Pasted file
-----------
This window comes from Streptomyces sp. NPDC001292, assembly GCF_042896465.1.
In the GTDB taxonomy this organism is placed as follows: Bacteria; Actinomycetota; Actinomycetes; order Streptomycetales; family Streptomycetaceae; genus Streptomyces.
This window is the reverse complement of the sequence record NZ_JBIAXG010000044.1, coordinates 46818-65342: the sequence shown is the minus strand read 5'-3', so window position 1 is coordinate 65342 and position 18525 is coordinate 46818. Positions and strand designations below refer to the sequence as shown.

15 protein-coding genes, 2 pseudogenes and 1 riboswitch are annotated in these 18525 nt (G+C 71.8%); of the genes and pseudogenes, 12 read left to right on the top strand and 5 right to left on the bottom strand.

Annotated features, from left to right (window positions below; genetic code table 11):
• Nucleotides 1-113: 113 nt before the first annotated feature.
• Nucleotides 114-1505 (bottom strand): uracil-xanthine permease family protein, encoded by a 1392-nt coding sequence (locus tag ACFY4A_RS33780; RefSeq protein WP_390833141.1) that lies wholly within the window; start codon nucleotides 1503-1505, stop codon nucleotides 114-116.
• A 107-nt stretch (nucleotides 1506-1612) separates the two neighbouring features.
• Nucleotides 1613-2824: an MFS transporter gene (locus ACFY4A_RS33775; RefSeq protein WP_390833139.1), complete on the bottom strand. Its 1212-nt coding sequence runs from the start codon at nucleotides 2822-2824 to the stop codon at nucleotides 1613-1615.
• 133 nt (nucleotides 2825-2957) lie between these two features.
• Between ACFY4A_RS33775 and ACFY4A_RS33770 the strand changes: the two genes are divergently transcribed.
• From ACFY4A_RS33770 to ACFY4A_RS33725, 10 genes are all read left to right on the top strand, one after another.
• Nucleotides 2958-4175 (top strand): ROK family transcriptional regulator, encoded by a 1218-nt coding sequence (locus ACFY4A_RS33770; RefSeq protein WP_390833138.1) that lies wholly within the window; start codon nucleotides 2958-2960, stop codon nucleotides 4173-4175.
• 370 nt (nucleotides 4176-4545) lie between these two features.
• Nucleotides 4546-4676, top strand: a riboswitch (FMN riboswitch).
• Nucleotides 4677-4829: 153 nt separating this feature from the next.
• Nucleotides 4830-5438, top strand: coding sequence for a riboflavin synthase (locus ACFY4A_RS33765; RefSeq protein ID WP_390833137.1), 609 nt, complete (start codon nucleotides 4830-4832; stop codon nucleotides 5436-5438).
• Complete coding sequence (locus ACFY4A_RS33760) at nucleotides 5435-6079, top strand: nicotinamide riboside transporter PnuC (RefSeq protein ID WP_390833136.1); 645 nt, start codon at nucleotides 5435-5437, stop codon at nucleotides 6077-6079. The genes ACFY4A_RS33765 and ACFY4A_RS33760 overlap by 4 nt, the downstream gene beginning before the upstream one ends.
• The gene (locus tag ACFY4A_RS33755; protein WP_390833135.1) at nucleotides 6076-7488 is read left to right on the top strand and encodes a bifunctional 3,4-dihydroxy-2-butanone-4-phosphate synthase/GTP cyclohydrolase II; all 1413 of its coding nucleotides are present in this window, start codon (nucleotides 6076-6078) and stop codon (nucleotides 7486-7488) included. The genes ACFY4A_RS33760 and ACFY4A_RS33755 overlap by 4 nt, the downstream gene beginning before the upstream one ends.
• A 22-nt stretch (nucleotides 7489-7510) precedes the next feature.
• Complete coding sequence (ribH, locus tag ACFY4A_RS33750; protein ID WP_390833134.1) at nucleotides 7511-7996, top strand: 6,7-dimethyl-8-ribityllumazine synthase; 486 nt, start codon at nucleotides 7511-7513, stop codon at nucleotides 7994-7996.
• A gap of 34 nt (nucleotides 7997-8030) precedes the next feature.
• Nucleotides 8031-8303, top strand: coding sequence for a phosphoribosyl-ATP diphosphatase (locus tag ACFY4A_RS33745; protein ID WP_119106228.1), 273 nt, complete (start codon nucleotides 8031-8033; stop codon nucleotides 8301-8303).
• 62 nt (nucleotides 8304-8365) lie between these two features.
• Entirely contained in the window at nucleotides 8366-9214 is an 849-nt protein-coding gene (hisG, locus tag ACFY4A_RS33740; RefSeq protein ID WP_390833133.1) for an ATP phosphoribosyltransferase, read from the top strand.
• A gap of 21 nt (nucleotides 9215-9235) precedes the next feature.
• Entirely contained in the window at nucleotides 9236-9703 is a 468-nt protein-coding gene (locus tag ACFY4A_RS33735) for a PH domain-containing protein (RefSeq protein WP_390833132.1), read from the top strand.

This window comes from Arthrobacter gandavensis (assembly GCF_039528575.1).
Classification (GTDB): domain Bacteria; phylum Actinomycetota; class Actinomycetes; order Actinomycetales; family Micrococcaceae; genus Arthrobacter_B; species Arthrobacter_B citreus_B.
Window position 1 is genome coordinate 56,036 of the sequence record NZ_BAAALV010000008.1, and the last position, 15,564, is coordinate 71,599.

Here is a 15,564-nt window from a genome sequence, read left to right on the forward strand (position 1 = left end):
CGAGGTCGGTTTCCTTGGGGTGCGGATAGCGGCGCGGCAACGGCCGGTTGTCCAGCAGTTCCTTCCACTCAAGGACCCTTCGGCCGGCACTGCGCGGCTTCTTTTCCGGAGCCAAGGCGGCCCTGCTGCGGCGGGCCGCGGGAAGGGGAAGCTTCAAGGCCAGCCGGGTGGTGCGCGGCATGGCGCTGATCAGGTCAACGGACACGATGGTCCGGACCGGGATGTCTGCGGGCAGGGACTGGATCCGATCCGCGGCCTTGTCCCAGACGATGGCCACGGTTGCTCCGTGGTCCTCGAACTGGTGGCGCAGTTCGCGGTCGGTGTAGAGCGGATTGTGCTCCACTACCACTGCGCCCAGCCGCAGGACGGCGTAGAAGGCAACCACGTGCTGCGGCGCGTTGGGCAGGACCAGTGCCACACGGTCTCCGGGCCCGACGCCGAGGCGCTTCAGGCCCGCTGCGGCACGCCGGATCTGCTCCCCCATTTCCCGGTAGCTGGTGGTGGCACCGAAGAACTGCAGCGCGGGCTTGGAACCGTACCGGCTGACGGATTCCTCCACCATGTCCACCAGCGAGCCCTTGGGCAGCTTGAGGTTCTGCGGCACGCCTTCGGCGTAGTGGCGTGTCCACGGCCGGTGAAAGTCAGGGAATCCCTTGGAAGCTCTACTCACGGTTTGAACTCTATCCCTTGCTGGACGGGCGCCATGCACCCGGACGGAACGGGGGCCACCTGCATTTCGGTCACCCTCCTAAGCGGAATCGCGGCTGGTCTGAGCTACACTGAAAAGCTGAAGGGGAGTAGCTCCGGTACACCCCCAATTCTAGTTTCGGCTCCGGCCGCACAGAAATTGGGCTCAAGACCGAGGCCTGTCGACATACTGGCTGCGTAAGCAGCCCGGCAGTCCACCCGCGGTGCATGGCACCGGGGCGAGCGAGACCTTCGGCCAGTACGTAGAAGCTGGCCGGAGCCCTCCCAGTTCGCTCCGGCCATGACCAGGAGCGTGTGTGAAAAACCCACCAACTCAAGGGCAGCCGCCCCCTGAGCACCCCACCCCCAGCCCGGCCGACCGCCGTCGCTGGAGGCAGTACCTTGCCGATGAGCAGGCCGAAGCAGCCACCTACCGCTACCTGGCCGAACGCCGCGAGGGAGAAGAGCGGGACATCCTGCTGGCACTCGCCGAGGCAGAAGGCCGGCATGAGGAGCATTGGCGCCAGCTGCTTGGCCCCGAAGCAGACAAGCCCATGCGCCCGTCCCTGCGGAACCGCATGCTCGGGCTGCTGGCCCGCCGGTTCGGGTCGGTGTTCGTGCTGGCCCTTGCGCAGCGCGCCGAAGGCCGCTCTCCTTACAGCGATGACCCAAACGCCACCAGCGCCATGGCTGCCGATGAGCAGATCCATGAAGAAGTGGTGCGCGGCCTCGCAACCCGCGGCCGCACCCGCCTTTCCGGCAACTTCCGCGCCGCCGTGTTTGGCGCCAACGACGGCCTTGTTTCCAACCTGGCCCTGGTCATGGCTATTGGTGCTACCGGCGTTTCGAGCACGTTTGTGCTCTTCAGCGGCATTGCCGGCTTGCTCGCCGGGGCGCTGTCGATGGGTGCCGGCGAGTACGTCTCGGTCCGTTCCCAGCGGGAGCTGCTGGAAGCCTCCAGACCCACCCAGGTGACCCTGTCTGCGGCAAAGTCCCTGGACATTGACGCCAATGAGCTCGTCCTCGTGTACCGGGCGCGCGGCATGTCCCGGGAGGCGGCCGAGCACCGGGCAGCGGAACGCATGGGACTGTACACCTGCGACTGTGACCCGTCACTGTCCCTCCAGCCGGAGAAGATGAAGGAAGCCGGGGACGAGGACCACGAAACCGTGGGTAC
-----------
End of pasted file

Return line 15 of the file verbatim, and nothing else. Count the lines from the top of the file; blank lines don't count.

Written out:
• Nucleotides 4546-4676, top strand: a riboswitch (FMN riboswitch).